Explore a career as a neonatal nurse practitionerAugust 12, 2014
A neonatal nurse cares for newborn infants. As a neonatal nurse, you may opt to care for healthy infants, provide more focused and intensive care for premature babies or newborn babies who are very ill or work only with seriously ill newborns in a NICU or neonatal intensive care unit.
To be able to practice as a neonatal nurse practitioner you must first be a registered nurse with a Bachelor of Science in Nursing (BSN).
As a neonatal nurse practitioner, you may work in a hospital, private clinic, neonatal intensive care unit (NICU) or a community-based setting. You may also act as consultant, conduct research or provide education to staff and family members.
A career as a neonatal nurse practitioner calls for a high level of diligence and teamwork. To achieve the best possible outcomes for your tiny patients, you will have to work closely with that baby’s parents, neonatologists and other nurse specialists depending on the help the baby needs.
Within the neonatal nursing specialty, there are 3 different levels that you can choose to work at depending on your experience, skill level and of course personal preference:
- Level I: Neonatal nurses at this level care for healthy infants. Because these babies are born health, the responsibilities are less demanding at this level of neonatal nursing though constant attention and monitoring is still required, especially for the first couple of days till the mother is more capable of doing things herself.
- Level II: Nurses at this level look after premature and sick babies. They have more responsibilities because babies who are born premature or who are ill when they are born need constant careful attention.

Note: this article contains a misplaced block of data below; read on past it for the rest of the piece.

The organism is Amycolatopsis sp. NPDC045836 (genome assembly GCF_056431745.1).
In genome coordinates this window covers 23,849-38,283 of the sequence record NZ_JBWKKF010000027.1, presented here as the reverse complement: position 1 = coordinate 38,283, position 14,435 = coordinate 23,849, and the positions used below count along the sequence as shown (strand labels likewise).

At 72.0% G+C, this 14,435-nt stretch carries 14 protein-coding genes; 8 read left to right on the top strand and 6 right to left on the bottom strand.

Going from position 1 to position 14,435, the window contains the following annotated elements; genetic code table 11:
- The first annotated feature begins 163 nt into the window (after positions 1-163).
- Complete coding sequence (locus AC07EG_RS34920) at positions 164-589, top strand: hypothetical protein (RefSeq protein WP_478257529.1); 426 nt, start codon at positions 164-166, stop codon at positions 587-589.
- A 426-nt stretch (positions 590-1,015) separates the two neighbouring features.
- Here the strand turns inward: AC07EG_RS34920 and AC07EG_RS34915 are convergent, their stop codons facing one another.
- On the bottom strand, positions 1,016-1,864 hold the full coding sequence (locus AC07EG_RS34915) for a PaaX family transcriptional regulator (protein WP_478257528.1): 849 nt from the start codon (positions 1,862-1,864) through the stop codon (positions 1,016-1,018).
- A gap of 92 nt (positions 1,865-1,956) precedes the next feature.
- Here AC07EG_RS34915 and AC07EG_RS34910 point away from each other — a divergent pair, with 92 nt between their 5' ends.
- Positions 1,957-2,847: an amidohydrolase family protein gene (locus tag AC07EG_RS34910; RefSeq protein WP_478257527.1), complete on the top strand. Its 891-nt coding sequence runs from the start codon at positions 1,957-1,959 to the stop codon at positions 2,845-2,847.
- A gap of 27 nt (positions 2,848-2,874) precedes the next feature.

- Level III: Nurses at level III have the most demanding responsibilities. Nurses who qualify to work at this level typically work in the NICU or Neonatal Intensive Unit, where they monitor premature infants and seriously ill infants around the clock. Some of their responsibilities include checking incubators and ventilators, making sure babies are responding well, and teaching parents how to care for their infants properly.
Education & Training Requirements
While requirements at entry-level may vary by location, at a minimum, you need to meet these criteria:
- You must be a registered nurse with a four-year Bachelor of Science in Nursing Degree (BSN).
- You must be certified in Neonatal Intensive Care Nursing and Neonatal Resuscitation.
- Some establishments may also require you to have a minimum number of years of clinical experience in a hospital setting.
Today there are several neonatal nursing schools that offer a 2-year APPN or the Advanced Practice Neonatal Nursing program that is designed to prepare you for nursing licensure as a clinical nurse specialist or a nurse practitioner.
As with all nursing specialties, the demand for neonatal nurses and neonatal nurse practitioners is projected to grow considerbly over the next few years. In general, the more training, certifications and experience you have as a nurse, the higher the demand there will be for your skill set.